Of death and quick breads

We recently lost an elderly neighbor, a man named Russ who brought succulent heirloom tomato salads to the neighborhood watch gatherings we hosted and died unexpectedly of cancer within months of being diagnosed. When his wife’s daughter discovered my passion for cooking she generously invited to me to select what I wanted from his extensive batterie de cuisine.

Among the items was a muffin tin, one with large, two-tiered wells, the kind used by professional bakers to make the impressive specimens sold in coffee shops. I inherited this along with dozens of madeleine plaques, false-bottomed cake and tart pans, glass pie plates, heavy-duty loaf pans and stainless steel bowls; just a fraction of what he had owned.

Buttermilk and the right muffin tin are the secret to these beauties.

One of the first foods I recall learning to make as a child was banana bread. My mother’s original recipe was lost when she passed but the childhood memory of creating and eating that moist, fragrant loaf endures. While there are modern-day uses for overripe bananas, the smoothie being the most likely option, there’s something almost magical about transforming fruit that would otherwise be destined for the compost bin into a delicious treat.

I eventually recreated the recipe of my youth and adapted it to make banana bread waffles, the Belgian iron forming waffles with a crisp exterior crust and rich, moist center, which you can call “quicker” bread because they only take minutes to cook.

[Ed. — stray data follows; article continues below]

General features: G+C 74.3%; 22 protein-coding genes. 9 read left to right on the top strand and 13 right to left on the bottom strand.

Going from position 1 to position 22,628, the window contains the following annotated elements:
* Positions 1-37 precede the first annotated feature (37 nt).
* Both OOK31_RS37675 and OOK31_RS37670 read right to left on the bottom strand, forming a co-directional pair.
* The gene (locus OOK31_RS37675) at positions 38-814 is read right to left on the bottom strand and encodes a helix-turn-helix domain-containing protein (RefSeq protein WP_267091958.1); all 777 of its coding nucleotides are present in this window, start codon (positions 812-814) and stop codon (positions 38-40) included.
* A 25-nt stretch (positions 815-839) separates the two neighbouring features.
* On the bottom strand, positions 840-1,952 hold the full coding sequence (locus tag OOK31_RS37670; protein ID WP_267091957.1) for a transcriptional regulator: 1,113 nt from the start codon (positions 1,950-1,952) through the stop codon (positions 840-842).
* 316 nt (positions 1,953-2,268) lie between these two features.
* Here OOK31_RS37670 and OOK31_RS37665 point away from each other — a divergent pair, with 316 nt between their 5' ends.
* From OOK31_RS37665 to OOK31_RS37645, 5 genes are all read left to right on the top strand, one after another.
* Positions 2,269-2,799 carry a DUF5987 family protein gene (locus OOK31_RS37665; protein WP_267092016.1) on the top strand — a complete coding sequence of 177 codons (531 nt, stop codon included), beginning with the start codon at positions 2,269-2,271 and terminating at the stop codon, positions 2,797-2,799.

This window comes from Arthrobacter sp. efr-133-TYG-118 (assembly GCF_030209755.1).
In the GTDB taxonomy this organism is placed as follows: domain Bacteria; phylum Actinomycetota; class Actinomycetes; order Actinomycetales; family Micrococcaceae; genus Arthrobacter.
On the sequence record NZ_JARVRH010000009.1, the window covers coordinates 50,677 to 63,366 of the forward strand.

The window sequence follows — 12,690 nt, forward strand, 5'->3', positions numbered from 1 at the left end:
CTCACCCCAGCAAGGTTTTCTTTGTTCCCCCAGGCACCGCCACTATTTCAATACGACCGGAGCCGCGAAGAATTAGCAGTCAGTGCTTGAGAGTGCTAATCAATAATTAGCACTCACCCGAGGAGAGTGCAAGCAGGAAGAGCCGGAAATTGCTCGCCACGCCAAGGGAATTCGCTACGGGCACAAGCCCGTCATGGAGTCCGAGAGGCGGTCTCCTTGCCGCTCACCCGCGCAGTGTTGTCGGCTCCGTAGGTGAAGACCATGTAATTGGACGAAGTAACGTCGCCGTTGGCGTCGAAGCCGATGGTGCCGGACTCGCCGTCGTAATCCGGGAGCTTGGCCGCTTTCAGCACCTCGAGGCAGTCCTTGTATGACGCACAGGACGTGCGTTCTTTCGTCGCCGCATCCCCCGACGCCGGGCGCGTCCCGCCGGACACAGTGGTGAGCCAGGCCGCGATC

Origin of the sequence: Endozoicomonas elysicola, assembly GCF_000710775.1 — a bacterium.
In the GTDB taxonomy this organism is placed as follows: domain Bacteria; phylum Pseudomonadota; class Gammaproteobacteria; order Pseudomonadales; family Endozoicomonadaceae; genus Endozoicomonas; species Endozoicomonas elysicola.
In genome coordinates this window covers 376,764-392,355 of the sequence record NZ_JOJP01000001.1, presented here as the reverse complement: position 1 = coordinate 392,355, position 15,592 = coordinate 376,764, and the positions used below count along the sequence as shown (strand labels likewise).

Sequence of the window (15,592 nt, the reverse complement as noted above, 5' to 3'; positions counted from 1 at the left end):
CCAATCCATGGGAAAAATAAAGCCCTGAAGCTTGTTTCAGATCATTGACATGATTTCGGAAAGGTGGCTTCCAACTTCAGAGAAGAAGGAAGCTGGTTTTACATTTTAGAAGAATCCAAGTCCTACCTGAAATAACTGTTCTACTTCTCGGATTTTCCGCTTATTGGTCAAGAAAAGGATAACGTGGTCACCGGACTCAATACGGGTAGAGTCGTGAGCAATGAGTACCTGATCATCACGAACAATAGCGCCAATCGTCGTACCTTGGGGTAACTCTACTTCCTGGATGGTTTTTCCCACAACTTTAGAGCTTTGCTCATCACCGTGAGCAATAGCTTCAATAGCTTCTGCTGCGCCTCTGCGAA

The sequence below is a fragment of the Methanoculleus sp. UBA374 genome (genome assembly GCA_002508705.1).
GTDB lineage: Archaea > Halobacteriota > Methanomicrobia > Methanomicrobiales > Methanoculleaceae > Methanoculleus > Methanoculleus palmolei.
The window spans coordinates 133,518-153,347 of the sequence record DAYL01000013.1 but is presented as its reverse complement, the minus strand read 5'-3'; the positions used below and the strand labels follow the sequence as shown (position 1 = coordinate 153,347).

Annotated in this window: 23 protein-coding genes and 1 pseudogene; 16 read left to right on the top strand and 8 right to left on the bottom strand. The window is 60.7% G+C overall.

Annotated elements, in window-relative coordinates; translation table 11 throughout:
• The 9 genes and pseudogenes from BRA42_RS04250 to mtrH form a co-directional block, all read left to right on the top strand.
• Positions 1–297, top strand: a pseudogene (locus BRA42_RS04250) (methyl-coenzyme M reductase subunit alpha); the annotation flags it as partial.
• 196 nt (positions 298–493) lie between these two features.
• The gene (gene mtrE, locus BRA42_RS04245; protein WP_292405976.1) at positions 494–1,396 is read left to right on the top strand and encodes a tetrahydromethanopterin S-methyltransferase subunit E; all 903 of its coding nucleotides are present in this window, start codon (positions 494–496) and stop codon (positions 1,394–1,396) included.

Over the years I’ve become adept at making quick breads and, if asked, I’d say that they’re a specialty. While they don’t rely on leavening or on yeast, I include French classics like madeleines and pate a choux in the “quick” category as well. Accomplished bakers may prefer to work with yeasted doughs in favor of the baking powder and baking soda combination that creates, in this baker’s experience, the very best quick breads. There’s no denying the sophistication of croissants and the myriad shapes of proofed loaves but we home bakers must leave something to the boulangeries.

The utility and the batter-to-plate speed of quick breads are ideal for nourishing hungry mouths at the crack of dawn or providing a weekend respite from the monotony of austere weekday breakfasts. When making pancakes, waffles, muffins or breads I’ve never been one for using store bought-mixes; the ingredients required for quick breads are easy enough to assemble and the freshness of the leavening is always guaranteed.

Inspired by a small book devoted solely to muffins, I baked my way through most of the recipes but was somehow always underwhelmed by the end results. While muffins make an occasional appearance on the breakfast table and tea tray or as a savory appetizer, the tins always gather dust between each use.

I’ve had a change of heart about muffins thanks to the muffin tin that once belonged to my neighbor Russ. That humble tin combined with the right recipe produces spectacular muffins; muffins of a caliber I have never been able to master until it came unexpectedly in to my life. I’m chalking it up to Russ whose passion for cooking seems to live on in the objects that he once used. Muffins have earned a place at the table and may even give banana bread waffles a run for their money as the new family favorite.